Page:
Although 2020 was a very tough year due to COVID-19, there are a number of positive stories in the energy, cleantech and mobility sectors.
One positive outcome of COVID-19 is a decrease in the use of fossil fuels. Electricity consumption has fallen and fewer people are travelling on the roads or in the air.
In the UK, banning sales of new fossil-fuel-powered cars has been brought forward 10 years to 2030. In the USA, the new White House administration is likely to make decarbonisation of energy a priority.
There are positive indications from all over the world that COVID-19-induced lockdown is improving environmental conditions including air and water quality and causes a significant concurrent reduction in PM2.5, NO2 and CO concentration which resulted in a significant increase in O3 concentration. International Journal of Environmental Science and Technology (IJEST), November 2020
With tourism currently halted in Italy, the long-polluted canals of Venice now appear to be much cleaner and wildlife is returning. Elsewhere, biodiversity is improving in other parts of the world.
American cities are adapting to the new COVID-19 normal by transforming mobility. Minneapolis is piloting new mobility hubs offering more low-carbon transit options by providing micro-mobility resources in populated areas. The Portland area start-up Ride Report is helping the city coordinate micro-mobility assets.
Since the beginning of the COVID-19 pandemic, the majority of drivers now prefer the safety and comfort of their own car over public transport. Furthermore, almost half of all drivers now want to switch to a zero-emission vehicle and play their part in tackling climate change and maintaining the improved air quality experienced at the beginning of the pandemic. Ipsos Global Research - Mobility Insights Report 2020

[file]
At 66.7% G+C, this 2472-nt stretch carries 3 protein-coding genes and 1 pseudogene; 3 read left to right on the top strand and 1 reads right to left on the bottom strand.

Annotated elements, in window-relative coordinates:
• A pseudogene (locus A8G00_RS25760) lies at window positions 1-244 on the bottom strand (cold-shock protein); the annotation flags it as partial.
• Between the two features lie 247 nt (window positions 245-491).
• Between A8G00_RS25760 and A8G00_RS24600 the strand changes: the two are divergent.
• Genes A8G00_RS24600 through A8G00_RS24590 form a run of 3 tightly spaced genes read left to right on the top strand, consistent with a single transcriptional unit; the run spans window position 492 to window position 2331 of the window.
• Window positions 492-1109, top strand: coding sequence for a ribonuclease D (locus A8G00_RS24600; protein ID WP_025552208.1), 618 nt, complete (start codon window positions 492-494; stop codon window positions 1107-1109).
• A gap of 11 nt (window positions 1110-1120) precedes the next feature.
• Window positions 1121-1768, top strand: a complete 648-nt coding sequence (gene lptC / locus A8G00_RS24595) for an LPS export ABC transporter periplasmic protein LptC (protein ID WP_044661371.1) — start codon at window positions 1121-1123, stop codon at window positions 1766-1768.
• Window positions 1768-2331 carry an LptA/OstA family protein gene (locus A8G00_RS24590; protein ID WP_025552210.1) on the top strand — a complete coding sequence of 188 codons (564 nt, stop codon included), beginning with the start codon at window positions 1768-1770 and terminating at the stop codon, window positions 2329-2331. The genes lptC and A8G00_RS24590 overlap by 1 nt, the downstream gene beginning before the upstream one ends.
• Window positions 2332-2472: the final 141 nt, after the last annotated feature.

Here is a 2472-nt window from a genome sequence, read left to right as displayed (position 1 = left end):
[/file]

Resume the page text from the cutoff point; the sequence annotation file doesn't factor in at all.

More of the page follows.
The fact that much of the world continues to operate as usual during the pandemic is a direct result of the technological progress of recent years and in particular people’s ability to work from home. The working environment has been changed by the use of telephony, internet calls and virtual interviews.
The trend towards more homeworking has made a step change with the pandemic and this will change organisation structures and the shape of business.
In the UK, where the Flat White Economy of tech users has been an economic driving force, we see this as especially important. Centre for Economics and Business Research (CEBR)
CEBR also estimates a rise in tech-based jobs from 10% of total employment in 2010 to 18% in 2025.
The UK is seen as a leader and it is inevitable that other countries will follow suit. Tech-enabled employment is very much a sign of the jobs of the future and further accelerates the globalisation of the labour market.
There cannot be much doubt that vaccines are the key to ending the pandemic. In a recent modelling study, Chad R. Wells et al predicted that vaccinating just 40% of US adults over the course of 2021 would reduce the coronavirus infection rate by around 75% and mitigate the attack rate across all age groups, substantially cutting hospitalisations and deaths from COVID-19.
Even though the pandemic is by no means over, there has been a return to growth. The introduction of various vaccines will further stimulate economic activity.
Underlying trends accelerated by the changes discussed above point to a greener and more tech-based world as we move towards 2030. It is understandable why Tilix and many of the firm’s peers in energy, cleantech and mobility see a silver lining.